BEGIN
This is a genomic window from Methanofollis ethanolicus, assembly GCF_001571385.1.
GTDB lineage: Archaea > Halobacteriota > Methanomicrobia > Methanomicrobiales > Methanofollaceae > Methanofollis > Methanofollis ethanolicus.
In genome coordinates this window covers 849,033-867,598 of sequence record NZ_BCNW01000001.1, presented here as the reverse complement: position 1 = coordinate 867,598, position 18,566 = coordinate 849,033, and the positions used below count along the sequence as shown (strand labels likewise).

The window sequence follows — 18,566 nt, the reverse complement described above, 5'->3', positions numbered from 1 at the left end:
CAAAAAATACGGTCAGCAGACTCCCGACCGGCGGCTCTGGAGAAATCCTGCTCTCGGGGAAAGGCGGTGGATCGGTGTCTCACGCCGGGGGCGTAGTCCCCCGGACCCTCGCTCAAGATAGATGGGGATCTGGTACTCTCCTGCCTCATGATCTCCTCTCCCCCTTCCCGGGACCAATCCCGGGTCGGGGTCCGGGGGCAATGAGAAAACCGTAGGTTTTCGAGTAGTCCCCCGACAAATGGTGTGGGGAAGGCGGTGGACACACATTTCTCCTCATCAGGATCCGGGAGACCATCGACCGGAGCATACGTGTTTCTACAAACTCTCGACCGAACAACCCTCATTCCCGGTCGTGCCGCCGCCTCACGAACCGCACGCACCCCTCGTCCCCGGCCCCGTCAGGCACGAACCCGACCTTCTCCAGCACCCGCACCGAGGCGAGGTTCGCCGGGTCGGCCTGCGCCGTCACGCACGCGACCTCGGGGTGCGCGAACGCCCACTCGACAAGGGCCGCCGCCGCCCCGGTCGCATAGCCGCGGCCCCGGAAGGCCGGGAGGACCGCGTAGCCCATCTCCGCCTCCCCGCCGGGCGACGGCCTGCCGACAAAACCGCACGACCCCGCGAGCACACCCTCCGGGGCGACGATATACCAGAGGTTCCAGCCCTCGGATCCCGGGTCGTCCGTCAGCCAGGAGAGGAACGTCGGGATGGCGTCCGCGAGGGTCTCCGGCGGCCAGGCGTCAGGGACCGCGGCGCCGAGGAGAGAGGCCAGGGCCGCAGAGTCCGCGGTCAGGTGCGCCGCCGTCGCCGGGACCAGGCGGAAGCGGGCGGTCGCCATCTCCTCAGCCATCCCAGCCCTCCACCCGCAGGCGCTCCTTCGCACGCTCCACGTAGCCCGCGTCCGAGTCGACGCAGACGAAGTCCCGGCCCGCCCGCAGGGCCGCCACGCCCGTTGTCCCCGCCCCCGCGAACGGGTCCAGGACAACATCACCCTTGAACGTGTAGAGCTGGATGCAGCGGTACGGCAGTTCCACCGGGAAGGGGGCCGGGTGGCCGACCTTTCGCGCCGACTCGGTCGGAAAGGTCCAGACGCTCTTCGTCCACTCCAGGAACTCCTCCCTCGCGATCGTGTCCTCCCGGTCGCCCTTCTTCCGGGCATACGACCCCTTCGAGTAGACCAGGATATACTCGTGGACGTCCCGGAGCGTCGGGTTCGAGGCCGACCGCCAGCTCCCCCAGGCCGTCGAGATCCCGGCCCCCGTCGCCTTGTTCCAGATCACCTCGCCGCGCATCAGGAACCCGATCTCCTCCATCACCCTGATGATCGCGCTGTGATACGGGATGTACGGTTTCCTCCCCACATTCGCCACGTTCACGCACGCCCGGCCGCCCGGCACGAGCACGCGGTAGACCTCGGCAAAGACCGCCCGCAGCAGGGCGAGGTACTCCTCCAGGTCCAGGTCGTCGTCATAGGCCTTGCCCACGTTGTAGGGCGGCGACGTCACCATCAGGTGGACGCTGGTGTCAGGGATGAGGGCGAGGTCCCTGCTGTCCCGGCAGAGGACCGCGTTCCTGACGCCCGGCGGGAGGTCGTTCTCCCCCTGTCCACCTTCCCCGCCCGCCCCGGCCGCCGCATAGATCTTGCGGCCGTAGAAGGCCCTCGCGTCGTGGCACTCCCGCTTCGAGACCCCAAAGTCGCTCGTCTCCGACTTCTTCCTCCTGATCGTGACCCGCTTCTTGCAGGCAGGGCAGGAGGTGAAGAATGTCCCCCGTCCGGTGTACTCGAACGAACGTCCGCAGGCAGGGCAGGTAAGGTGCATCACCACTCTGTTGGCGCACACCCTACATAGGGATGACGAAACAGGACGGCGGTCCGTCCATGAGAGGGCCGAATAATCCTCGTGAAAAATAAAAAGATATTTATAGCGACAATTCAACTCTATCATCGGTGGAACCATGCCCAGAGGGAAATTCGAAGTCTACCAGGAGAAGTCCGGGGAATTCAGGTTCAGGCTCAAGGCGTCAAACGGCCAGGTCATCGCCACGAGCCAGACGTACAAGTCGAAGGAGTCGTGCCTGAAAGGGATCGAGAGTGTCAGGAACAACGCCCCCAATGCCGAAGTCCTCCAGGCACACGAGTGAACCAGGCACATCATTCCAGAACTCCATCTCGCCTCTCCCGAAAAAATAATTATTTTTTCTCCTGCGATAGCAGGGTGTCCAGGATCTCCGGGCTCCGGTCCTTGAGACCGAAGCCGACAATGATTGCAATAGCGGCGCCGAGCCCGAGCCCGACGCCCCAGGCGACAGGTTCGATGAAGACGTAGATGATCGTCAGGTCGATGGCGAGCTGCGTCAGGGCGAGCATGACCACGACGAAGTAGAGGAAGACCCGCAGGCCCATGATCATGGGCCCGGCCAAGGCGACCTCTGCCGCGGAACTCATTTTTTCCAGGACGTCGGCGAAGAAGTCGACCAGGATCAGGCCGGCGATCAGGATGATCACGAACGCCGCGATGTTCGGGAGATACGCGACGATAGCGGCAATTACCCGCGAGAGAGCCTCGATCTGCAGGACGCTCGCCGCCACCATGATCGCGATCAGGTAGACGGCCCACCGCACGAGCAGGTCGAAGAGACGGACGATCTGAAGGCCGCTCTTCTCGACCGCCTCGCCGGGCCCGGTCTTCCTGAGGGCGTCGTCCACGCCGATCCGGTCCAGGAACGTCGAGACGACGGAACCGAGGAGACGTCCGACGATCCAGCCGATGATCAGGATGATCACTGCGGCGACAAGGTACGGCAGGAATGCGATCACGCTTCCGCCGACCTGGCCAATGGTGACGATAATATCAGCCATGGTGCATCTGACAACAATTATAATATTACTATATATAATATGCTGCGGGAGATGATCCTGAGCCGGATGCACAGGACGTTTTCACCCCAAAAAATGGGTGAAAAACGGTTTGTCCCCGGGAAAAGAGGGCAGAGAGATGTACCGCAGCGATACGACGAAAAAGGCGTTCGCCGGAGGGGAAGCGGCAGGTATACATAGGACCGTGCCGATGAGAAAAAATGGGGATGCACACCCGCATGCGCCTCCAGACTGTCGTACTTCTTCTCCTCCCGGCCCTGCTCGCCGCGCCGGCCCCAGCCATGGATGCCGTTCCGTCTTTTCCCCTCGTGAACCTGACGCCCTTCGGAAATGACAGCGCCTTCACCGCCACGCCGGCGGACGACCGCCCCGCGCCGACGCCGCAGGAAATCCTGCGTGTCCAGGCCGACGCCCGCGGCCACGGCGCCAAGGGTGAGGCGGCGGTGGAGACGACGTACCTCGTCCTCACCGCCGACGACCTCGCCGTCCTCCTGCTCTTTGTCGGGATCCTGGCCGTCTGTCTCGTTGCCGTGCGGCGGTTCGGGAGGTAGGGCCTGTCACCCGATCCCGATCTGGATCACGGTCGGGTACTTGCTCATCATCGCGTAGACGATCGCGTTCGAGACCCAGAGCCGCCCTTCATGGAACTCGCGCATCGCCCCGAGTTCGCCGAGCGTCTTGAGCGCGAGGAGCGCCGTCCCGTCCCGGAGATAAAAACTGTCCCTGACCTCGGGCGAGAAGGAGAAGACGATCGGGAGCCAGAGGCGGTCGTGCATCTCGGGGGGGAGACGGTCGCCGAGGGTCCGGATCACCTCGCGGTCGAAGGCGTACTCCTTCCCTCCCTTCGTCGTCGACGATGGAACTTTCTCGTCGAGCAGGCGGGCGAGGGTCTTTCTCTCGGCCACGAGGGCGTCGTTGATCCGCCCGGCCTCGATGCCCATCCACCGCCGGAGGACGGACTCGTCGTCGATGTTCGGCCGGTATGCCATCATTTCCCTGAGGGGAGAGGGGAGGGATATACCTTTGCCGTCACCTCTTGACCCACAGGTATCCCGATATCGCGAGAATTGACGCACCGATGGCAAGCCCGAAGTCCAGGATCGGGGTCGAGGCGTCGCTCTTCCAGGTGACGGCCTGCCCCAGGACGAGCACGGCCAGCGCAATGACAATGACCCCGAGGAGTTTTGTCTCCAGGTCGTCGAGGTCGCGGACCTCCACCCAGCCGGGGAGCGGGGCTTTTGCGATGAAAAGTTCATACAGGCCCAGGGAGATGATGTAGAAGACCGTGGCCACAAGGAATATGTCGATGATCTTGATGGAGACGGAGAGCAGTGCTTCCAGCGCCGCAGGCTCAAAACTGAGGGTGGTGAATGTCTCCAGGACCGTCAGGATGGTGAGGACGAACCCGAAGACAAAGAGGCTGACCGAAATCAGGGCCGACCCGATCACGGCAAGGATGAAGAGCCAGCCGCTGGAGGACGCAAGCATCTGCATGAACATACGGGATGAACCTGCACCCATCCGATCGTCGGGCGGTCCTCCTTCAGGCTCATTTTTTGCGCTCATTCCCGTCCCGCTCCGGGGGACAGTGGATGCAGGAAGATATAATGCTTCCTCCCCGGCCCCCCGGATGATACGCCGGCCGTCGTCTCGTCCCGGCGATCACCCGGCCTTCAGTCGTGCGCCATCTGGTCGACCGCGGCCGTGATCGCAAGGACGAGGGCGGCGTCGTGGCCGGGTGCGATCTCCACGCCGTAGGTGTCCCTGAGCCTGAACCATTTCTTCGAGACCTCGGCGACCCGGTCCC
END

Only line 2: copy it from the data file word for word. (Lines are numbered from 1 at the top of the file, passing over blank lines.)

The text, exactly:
GTDB lineage: Archaea > Halobacteriota > Methanomicrobia > Methanomicrobiales > Methanofollaceae > Methanofollis > Methanofollis ethanolicus.